Judge Raymond Kethledge and the Separation of Powers, by Charles J. Cooper and G. Ryan Snyder

by Guest Blogger — Monday, June 18, 2018

In recent years, several posts on this blog have analyzed how individual judges on President Trump’s Supreme Court shortlist approach questions of administrative law. (See here and here.) To our knowledge, however, no one has written about one of the leading contenders—Judge Raymond Kethledge. This two-part series attempts to fill that gap. The first post […]

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D.C. Circuit Review – Reviewed: Let’s Be Practical

by Aaron Nielson — Friday, June 15, 2018@Aaron_L_Nielson

From time to time I indulge my theoretical side. At heart, however, I’m a pretty practical person. That’s why I love being a lawyer. Law requires theory. But it isn’t just theory; it is theory applied to very practical problems.* The D.C. Circuit, like the Supreme Court, is a theory-heavy court. But it also is […]

The case that could end the Texas lawsuit.

by Nicholas Bagley — Friday, June 15, 2018

A slew of amicus briefs were filed yesterday in the Texas lawsuit, almost every one of them pushing back on the argument that the Affordable Care Act should be invalidated, in whole or in part. (I filed one myself, together with a bipartisan group of law professors.) Today, I wanted to highlight one of those […]

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A Lemon Cake: Ascribing Religious Motivation in Administrative Adjudications — A Comment on Masterpiece Cakeshop (Part I)

by Bernard Bell — Friday, June 15, 2018

  In Employment Division v. Smith, 494 U.S. 872 (1990), the Supreme Court held that the Free Exercise Clause did not require governments to exempt religious adherents from generally applicable laws, even when those laws prohibited self-regarding actions performed as a part of a religious ceremony (namely ingesting peyote).  Id. at 877-79.  Resolving a claim […]

Skidmore, Not Auer, Deference for Foreign Governments’ Views of Their Own Law, By Jeffrey Lubbers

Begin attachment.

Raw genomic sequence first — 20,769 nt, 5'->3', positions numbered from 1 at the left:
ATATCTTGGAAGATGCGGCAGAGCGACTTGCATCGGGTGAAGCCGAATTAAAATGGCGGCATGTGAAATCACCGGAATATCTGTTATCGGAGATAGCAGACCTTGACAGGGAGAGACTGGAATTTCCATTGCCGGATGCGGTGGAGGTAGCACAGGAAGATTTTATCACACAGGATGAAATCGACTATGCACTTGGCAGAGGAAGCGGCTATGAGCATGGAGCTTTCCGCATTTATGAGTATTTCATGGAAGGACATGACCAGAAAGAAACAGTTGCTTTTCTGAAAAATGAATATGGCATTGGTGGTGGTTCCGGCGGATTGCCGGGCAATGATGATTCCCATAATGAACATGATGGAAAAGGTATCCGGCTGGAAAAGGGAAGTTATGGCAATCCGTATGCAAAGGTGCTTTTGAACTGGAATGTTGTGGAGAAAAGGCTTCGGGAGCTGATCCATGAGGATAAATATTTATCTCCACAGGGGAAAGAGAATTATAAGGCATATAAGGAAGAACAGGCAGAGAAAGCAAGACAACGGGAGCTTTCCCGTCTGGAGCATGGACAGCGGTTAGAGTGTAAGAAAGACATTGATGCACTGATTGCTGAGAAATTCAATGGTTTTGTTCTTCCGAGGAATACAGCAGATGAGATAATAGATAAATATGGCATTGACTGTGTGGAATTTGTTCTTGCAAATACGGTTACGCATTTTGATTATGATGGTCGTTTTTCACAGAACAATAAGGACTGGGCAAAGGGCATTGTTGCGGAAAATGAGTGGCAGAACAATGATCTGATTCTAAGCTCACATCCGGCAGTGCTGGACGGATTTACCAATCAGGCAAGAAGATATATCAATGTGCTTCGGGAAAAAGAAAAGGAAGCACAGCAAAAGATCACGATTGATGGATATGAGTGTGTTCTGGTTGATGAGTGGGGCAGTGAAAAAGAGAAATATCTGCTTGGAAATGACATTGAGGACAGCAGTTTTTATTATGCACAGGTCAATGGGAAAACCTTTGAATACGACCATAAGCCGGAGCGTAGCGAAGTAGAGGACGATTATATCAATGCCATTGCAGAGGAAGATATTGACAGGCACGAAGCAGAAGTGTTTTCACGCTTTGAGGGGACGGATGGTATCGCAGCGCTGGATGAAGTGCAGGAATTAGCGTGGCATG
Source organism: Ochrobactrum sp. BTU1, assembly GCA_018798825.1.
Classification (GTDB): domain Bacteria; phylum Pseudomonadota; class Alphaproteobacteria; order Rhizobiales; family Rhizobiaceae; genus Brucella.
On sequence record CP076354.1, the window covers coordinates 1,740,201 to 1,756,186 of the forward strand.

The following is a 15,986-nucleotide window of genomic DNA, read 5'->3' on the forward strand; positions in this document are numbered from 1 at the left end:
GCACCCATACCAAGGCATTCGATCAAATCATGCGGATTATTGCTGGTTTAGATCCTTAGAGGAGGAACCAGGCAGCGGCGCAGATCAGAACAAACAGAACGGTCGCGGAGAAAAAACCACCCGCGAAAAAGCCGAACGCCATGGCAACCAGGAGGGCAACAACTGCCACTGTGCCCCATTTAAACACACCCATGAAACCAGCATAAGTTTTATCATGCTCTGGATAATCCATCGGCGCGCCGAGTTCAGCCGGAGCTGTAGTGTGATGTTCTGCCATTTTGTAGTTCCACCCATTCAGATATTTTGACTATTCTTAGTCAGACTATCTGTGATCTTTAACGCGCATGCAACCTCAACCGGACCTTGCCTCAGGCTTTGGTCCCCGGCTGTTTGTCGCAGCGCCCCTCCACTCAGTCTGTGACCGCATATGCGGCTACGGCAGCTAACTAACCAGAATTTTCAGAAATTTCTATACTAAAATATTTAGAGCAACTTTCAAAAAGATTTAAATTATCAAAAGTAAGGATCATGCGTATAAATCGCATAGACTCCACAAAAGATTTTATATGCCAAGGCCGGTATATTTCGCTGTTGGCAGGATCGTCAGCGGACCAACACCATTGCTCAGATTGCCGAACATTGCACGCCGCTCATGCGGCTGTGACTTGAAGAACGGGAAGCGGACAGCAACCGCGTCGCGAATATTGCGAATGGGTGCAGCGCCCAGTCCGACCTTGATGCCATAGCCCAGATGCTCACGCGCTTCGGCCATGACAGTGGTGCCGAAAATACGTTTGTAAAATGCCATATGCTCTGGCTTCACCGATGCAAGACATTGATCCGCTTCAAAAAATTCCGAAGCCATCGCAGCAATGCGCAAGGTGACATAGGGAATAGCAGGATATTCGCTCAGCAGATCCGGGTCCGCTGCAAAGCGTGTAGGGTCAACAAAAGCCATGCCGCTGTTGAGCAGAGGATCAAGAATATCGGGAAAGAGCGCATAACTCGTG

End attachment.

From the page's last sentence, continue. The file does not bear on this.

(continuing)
by Guest Blogger — Friday, June 15, 2018

In my April 9 guest blogpost, “Auer Deference with a Foreign Twist,” I discussed the issues before the Court in Animal Science Products, Inc. v. Hebei Welcome Pharmaceutical Co. Ltd. The case involved a federal class action antitrust and price-fixing jury trial verdict for $147 million against two Chinese vitamin C manufacturers that was overturned […]

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How Democrats Could Fight the Senate Eliminating Its August Recess

by Sam Wice — Friday, June 15, 2018

Senator Mitch McConnell recently announced that he intends to eliminate much of the August recess so that the Senate has more time to confirm nominees and pass funding legislation. Senate Republicans want this extra time because even if Republicans have the votes (i.e., 60 for legislation and 50 for nominations), they still need 30 hours […]

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Amicus brief in the Texas ACA case

by Nicholas Bagley — Thursday, June 14, 2018

Together with a bipartisan group of law professors—Jonathan Adler, Abbe Gluck, Ilya Somin, and Kevin Walsh—I submitted an amicus brief today in the Texas litigation over the constitutionality of the Affordable Care Act. Joe Palmore at Morrison and Foerster graciously helped to pull the brief together; he did characteristically excellent work. The amicus brief doesn’t […]

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A Big Loss for Insurers in the Risk Corridor Litigation.

by Nicholas Bagley — Thursday, June 14, 2018

Today was a bad day for insurers seeking more than $12 billion in risk corridor money from the United States. Over a dissent, the Federal Circuit ruled that the federal government doesn’t owe them a cent. (I’ve been following the litigation for a long time; you can catch up on my prior posts here.) The […]

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The Texas lawsuit could end some of the ACA’s protections for employer coverage.

by Nicholas Bagley — Thursday, June 14, 2018

The Trump administration’s refusal to defend portions of the Affordable Care Act is shocking enough. Equally shocking is how little it seems to care what happens if it gets what it’s asking for. One question in particular: what about legal protections for the 160 million people who get insurance through their employers? Will their insurance […]

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D.C. Circuit Review – Reviewed: The Irons Footnote

by Aaron Nielson — Friday, June 8, 2018@Aaron_L_Nielson

It’s summer again — at least in the D.C. Circuit. As explained last week, June, July, and August are busy months in the nation’s “second most important court.” We have seven opinions — and one important order.* This creates a dilemma for, well, me. I could discuss all of the cases in great detail. But […]